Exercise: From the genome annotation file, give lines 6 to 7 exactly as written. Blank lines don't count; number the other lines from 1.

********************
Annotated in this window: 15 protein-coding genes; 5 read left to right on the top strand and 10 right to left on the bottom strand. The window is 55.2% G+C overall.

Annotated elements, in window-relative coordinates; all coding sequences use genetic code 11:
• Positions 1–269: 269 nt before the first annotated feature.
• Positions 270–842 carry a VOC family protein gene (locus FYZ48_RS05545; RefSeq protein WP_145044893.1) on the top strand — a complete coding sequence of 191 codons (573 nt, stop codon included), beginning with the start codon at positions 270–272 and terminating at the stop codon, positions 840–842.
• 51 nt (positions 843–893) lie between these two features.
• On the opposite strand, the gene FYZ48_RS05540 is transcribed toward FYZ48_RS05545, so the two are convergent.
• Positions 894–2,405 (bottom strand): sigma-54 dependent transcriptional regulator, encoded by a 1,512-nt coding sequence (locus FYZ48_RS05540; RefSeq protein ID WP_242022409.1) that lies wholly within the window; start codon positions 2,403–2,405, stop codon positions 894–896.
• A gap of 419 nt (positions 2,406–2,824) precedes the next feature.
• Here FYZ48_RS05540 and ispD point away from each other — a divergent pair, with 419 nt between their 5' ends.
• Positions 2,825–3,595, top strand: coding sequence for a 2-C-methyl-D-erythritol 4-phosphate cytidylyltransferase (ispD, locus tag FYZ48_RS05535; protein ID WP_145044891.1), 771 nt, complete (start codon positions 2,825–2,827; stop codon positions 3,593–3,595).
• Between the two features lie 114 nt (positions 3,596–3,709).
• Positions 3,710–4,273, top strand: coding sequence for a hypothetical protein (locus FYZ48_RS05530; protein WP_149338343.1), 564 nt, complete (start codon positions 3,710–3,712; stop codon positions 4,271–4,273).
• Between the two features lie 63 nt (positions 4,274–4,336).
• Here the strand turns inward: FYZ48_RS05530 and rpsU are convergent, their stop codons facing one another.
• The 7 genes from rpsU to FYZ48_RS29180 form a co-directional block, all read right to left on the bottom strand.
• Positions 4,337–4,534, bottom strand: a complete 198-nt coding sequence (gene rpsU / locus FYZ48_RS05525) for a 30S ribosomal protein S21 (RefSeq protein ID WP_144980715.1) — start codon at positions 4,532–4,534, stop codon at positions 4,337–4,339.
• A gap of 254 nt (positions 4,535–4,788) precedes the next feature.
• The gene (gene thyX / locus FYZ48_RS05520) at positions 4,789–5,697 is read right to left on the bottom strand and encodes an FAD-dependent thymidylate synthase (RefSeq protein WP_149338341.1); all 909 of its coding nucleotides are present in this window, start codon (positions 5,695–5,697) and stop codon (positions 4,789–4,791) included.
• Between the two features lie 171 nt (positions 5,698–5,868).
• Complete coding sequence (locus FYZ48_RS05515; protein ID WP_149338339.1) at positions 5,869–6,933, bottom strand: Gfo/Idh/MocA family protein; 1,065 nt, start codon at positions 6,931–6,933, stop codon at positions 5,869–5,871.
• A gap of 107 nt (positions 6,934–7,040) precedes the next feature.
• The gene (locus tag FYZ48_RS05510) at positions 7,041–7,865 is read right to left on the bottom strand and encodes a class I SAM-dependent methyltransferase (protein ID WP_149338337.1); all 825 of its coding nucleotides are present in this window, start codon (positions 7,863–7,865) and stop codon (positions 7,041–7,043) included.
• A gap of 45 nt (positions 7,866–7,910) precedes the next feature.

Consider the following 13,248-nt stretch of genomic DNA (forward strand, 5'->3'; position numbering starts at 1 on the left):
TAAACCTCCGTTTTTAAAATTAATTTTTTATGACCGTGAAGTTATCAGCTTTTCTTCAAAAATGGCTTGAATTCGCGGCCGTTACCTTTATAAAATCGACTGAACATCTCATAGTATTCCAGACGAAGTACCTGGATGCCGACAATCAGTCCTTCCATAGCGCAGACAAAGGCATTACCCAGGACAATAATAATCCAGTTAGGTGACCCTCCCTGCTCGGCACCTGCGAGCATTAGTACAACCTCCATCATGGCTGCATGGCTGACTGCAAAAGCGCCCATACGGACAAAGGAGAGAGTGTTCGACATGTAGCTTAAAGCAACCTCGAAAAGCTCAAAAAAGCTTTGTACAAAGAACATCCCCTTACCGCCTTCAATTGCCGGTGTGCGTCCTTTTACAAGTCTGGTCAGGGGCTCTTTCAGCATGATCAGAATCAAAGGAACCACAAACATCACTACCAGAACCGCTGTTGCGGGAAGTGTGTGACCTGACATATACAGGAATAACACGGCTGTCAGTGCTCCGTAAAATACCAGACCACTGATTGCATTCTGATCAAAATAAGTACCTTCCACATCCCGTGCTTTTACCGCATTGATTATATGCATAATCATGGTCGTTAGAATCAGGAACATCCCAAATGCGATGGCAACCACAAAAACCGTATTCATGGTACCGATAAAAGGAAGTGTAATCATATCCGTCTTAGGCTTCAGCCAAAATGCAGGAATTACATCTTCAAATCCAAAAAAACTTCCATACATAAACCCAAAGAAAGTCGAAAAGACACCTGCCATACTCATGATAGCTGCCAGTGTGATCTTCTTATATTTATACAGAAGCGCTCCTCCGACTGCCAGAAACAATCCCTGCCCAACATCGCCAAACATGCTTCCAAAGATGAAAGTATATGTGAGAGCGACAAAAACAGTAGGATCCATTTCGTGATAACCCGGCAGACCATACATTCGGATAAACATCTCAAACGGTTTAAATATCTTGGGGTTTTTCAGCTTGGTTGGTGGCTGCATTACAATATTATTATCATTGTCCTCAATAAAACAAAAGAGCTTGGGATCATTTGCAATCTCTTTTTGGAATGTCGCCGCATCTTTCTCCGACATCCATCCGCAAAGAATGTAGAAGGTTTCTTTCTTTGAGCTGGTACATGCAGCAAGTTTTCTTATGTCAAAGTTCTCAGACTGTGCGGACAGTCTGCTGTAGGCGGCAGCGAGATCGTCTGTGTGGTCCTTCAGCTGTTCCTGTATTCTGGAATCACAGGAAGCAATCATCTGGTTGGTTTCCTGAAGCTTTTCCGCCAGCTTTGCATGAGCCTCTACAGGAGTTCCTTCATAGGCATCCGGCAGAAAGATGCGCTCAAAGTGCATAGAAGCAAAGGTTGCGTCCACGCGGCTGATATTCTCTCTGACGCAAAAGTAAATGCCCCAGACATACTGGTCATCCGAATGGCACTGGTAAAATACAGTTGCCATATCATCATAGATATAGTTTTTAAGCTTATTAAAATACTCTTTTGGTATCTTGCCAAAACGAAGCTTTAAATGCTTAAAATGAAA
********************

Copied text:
• On the opposite strand, the gene FYZ48_RS05540 is transcribed toward FYZ48_RS05545, so the two are convergent.
• Positions 894–2,405 (bottom strand): sigma-54 dependent transcriptional regulator, encoded by a 1,512-nt coding sequence (locus FYZ48_RS05540; RefSeq protein ID WP_242022409.1) that lies wholly within the window; start codon positions 2,403–2,405, stop codon positions 894–896.